Republic - Plato (trans. Reeve) - Reeve-PlatoRepub-00Fnt...

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PLATO Republic
PLATO Republic Translated from the New Standard Greek Text, with Introduction, by C. D. C. R EEVE Hackett Publishing Company, Inc. Indianapolis/Cambridge
Copyright © 2004 by Hackett Publishing Company, Inc. All rights reserved 08 07 06 05 2 3 4 5 6 7 8 For further information, please address: Hackett Publishing Company, Inc. P.O. Box 44937 Indianapolis, Indiana 46244-0937 Cover design by Abigail Coyle Interior design by Jennifer Plumley Composition by William Hartman Library of Congress Cataloging-in-Publication Data Plato. [Republic. English] Republic / translated from the new standard Greek text, with introduction, by C.D.C. Reeve. p. cm. Includes bibliographical references and indexes. ISBN 0-87220-737-4 (hardcover) — ISBN 0-87220-736-6 (pbk.) 1. Political science—Early works to 1800. 2 Utopias. I. Reeve, C.D.C., 1948– II. Title. JC71.P513 2004 321'.07—dc22 2004013418 ISBN-13: 978-0-87220-737-0 (cloth) ISBN-13: 978-0-87220-736-3 (paper) eISBN: 978-1-60384-013-2 (ebook)
For Daddy on his 88th birthday, with much love.
vii Contents Preface viii Introduction ix Select Bibliography xxviii Synopsis xxx Note to the Reader xxxiv THE REPUBLIC Book 1 1 Book 2 36 Book 3 66 Book 4 103 Book 5 136 Book 6 176 Book 7 208 Book 8 238 Book 9 270 Book 10 297 Glossary of Terms 327 Glossary and Index of Names 330 General Index 338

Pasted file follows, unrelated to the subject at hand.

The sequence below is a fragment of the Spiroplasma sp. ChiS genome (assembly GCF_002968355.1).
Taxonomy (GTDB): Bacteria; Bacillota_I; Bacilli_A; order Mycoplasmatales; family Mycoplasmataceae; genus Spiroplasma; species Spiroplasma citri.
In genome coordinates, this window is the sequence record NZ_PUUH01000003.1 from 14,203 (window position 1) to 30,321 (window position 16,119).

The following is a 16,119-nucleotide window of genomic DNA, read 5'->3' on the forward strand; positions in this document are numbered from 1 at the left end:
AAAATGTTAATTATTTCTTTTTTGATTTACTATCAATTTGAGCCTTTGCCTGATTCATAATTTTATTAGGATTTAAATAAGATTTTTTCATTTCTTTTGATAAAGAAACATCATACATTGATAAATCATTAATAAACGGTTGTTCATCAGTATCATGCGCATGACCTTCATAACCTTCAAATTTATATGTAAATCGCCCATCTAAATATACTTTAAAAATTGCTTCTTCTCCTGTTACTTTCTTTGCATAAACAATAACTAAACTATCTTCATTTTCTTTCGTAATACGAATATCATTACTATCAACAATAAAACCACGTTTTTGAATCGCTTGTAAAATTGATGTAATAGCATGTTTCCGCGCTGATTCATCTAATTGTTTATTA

viii Preface I have been a student of the Republic since I first encountered it as an undergraduate at Trinity College, Dublin. In 1988 I published a book about it ( Philosopher-Kings ). Four years later, I published a revision of G. M. A. Grube’s excellent translation. Perhaps I should have rested content with that, but my desire to have a Republic translation of my own proved too strong. The fruit of five years’ work, it is now in print. Naturally, I hope it improves on existing translations. If so, I have their producers largely to thank. Certainly, I have ransacked them for assistance. Tom Griffith has helped greatly, Robin Waterfield too, and also (in the case of Books 5 and 10) Stephen Halliwell. Over the years, my respect has grown for earlier translations—for that of George Grube, from which I learned a huge amount, but also for those of Allan Bloom and Paul Shorey. Every translation, even the most self-consciously and flat-footedly slavish, is somewhat interpretative. There is no avoiding that. But I have tried to make this one as uninterpretative and close to the original as possible. One con- scious deviation from strict accuracy, however, will be obvious at a glance. The Republic is largely in reported speech. Socrates is relating a conversation he had in the past. But I have cast his report as an explicit dialogue in direct speech, with identified speakers. In the Theaetetus, Plato has Eucleides adopt a similar stratagem. “This is the book,” he says to Terpsion; “You see, I have written it out like this: I have not made Socrates relate the conversation as he related it to me, but I represent him as speaking directly to the persons with whom he said he had this conversation.” Decades of teaching the Republic

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